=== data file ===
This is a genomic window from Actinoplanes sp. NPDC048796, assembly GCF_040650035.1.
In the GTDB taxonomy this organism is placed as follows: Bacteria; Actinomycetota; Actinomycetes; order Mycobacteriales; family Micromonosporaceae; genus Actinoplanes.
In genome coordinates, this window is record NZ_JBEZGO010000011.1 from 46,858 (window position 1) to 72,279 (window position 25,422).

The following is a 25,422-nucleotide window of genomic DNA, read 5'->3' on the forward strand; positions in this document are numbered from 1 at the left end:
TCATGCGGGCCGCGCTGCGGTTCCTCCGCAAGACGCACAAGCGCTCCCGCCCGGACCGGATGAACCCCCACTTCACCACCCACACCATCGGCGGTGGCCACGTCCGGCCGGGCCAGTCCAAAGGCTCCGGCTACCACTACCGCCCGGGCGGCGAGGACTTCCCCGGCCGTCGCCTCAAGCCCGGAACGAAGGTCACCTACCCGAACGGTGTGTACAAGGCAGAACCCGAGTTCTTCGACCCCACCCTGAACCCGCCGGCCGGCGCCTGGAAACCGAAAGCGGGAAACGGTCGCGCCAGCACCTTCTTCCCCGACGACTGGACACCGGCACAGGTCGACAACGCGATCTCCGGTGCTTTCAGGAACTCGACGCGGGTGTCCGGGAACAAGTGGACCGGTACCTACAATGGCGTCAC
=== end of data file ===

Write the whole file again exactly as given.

This is a genomic window from Actinoplanes sp. NPDC048796, assembly GCF_040650035.1.
In the GTDB taxonomy this organism is placed as follows: Bacteria; Actinomycetota; Actinomycetes; order Mycobacteriales; family Micromonosporaceae; genus Actinoplanes.
In genome coordinates, this window is record NZ_JBEZGO010000011.1 from 46,858 (window position 1) to 72,279 (window position 25,422).

The following is a 25,422-nucleotide window of genomic DNA, read 5'->3' on the forward strand; positions in this document are numbered from 1 at the left end:
TCATGCGGGCCGCGCTGCGGTTCCTCCGCAAGACGCACAAGCGCTCCCGCCCGGACCGGATGAACCCCCACTTCACCACCCACACCATCGGCGGTGGCCACGTCCGGCCGGGCCAGTCCAAAGGCTCCGGCTACCACTACCGCCCGGGCGGCGAGGACTTCCCCGGCCGTCGCCTCAAGCCCGGAACGAAGGTCACCTACCCGAACGGTGTGTACAAGGCAGAACCCGAGTTCTTCGACCCCACCCTGAACCCGCCGGCCGGCGCCTGGAAACCGAAAGCGGGAAACGGTCGCGCCAGCACCTTCTTCCCCGACGACTGGACACCGGCACAGGTCGACAACGCGATCTCCGGTGCTTTCAGGAACTCGACGCGGGTGTCCGGGAACAAGTGGACCGGTACCTACAATGGCGTCAC